Henderson said the Missouri Constitution has been changed 30 times since 2000. He thinks the process should be more difficult, though he said it would still be possible if voters feel strongly. Thirteen of the amendments still would have passed under the new standards, he said.

Henderson’s proposal says those collecting signatures would have to convince at least 10% of voters in each of Missouri’s eight congressional districts to sign on, compared to the current standard of 8% of voters in six of the eight districts.

Voters could approve Henderson’s amendment with a simple majority. But if approved, the standard would change to two-thirds of voters for all future amendments.

Under those standards, “only those with exorbitant amounts of money can actually get something passed,” House Minority Leader Rep. Crystal Quade, D-Springfield, said during the rally.

Advocates at the rally connected the proposals to a pattern of legislators trying to overturn the will of the voters, such as reversing local minimum wage increases and refusing to fund Medicaid expansion. Initiative petitions are meant to give voters recourse when lawmakers aren’t listening to them, they said.

“They want to take away our right and ability to hold them accountable,” said Mo Del Villar, legislative associate with the American Civil Liberties Union.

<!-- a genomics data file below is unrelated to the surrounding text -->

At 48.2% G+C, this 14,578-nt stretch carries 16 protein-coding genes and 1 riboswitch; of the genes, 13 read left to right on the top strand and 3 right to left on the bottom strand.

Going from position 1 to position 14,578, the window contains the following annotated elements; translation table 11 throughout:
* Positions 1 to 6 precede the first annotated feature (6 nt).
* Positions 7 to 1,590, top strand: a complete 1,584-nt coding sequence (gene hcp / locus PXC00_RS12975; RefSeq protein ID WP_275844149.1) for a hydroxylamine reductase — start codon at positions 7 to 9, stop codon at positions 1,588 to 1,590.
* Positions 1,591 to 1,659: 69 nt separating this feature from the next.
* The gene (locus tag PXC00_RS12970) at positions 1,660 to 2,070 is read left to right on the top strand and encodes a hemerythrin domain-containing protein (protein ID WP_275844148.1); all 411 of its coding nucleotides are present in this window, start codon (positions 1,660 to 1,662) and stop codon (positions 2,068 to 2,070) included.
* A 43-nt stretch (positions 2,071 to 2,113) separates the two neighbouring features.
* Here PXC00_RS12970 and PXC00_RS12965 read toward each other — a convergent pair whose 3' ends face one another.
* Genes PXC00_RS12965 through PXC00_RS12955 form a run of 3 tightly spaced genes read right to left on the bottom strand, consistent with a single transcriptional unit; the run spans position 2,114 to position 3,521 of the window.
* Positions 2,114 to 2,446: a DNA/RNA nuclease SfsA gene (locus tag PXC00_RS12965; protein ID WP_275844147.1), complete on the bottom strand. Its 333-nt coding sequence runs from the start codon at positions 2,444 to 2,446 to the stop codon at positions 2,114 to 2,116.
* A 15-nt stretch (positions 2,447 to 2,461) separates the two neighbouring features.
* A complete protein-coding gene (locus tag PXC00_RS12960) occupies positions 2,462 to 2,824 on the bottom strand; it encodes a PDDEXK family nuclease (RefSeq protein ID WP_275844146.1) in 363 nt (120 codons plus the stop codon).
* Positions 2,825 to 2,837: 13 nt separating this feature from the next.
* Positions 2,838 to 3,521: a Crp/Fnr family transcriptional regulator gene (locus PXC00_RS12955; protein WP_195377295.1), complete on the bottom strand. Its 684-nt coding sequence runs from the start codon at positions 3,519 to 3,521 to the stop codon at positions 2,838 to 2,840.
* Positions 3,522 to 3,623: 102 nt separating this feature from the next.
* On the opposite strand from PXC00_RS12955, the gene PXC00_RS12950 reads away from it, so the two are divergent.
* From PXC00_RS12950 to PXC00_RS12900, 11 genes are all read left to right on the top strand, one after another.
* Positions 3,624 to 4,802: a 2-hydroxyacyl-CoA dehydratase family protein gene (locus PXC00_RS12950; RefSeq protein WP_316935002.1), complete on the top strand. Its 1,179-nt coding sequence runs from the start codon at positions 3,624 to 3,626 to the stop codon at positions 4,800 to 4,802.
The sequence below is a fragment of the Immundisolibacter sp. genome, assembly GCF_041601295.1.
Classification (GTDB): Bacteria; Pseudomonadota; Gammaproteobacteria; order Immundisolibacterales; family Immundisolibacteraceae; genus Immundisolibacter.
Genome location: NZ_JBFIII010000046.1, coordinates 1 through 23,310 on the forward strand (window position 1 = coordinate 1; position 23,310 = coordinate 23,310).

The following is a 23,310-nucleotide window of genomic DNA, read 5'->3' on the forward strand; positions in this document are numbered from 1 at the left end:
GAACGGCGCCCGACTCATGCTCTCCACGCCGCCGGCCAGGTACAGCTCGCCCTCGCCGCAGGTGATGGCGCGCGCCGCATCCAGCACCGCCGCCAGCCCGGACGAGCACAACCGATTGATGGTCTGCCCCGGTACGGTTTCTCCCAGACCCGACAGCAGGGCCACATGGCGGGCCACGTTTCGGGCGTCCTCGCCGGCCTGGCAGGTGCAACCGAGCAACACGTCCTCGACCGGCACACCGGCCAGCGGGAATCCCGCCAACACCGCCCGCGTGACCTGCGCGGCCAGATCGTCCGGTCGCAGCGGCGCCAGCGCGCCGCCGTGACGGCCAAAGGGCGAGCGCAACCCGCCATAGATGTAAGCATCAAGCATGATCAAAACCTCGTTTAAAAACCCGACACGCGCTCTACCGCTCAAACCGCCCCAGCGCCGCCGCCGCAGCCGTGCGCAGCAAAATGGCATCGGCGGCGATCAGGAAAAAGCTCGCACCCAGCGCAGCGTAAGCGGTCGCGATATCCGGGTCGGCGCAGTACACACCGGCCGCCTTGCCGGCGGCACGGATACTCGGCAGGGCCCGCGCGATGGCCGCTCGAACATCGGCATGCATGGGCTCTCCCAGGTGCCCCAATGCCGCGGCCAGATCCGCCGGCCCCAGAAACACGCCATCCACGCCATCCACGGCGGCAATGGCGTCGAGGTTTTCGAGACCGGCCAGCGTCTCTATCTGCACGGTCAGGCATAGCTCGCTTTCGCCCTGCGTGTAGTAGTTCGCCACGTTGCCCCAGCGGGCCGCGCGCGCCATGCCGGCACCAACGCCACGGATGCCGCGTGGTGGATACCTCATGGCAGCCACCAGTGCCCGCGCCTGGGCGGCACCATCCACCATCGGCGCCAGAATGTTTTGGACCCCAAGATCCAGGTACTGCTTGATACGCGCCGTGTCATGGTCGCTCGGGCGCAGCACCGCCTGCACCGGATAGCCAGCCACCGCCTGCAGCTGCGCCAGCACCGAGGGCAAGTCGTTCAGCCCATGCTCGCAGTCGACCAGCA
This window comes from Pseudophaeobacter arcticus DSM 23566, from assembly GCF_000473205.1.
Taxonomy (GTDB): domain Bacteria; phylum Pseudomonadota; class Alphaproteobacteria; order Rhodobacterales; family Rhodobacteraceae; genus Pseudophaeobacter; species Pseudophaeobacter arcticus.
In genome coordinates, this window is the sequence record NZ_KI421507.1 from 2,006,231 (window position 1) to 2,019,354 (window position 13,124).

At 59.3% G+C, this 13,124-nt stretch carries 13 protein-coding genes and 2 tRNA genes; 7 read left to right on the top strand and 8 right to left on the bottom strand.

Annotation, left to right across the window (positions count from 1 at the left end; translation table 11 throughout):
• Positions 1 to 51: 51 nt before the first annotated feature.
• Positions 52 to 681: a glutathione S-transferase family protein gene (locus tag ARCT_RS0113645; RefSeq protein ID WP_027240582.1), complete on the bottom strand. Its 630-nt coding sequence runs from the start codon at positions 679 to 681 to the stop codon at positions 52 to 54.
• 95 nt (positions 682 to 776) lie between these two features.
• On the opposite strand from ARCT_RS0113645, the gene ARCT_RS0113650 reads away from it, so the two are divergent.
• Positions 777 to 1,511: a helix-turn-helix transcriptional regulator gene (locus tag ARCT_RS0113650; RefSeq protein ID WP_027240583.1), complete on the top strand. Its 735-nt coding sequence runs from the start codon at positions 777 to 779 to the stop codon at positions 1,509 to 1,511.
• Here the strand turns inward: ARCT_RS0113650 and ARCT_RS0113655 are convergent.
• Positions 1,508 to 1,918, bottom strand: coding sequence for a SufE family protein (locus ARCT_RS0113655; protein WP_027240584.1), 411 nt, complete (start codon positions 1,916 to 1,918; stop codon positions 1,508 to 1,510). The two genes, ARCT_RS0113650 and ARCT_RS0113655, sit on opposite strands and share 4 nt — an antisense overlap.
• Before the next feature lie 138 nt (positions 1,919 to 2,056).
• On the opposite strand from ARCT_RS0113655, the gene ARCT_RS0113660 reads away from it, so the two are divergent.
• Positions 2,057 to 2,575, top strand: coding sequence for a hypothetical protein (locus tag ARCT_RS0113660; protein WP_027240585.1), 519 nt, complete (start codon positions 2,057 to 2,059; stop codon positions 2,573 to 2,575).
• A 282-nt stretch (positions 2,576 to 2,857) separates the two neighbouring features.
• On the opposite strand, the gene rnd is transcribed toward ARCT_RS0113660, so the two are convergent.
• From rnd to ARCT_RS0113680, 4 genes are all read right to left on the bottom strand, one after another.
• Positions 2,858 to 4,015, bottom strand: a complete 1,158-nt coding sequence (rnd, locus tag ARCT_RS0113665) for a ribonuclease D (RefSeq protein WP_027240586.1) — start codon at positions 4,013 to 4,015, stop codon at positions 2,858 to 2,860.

A third initiative-related proposal heard in committee was sponsored by House Speaker Pro Tem Rep. John Wiemann, R-O’Fallon. It would prevent judges from editing the legislature’s ballot language if it is misleading or inaccurate, something they have done in recent years.

Courts could still rule on constitutionality, Wiemann said during House debate.

In addition to Ashcroft, representatives of the Florida-based Opportunity Solutions Project and of the Missouri Farm Bureau testified in favor of changing the petition process.

Those testifying in opposition to some or all of the proposals included unaffiliated individuals as well as representatives of the NAACP, ACLU, Missouri Faith Voices, Missouri Jobs with Justice, the Jewish Community Relations Council of St. Louis, the Missouri National Education Association, and Secure Democracy.

The rally outside the Capitol focused on Simmons’ and Henderson’s proposals, as well as proposals adding photo ID requirements for voting a regular ballot.

Rep. Ashley Bland Manlove, D-Kansas City, said the proposals create “second-class votes and second-class voters” because those without photo IDs could only cast a provisional ballot.

Advocates said ID requirements would disproportionately affect racial minorities and elderly Missourians.

More than 200,000 registered voters in Missouri lack a current Missouri state-issued ID, according to an information sheet from the Missouri Voter Protection Coalition.

Wiemann’s proposal is House Bill 850. Simmons’ proposal is House Bill 333. Henderson’s proposal is House Joint Resolution 20.

Editor’s note: The name of Secure Democracy was incorrect in an earlier version of this report.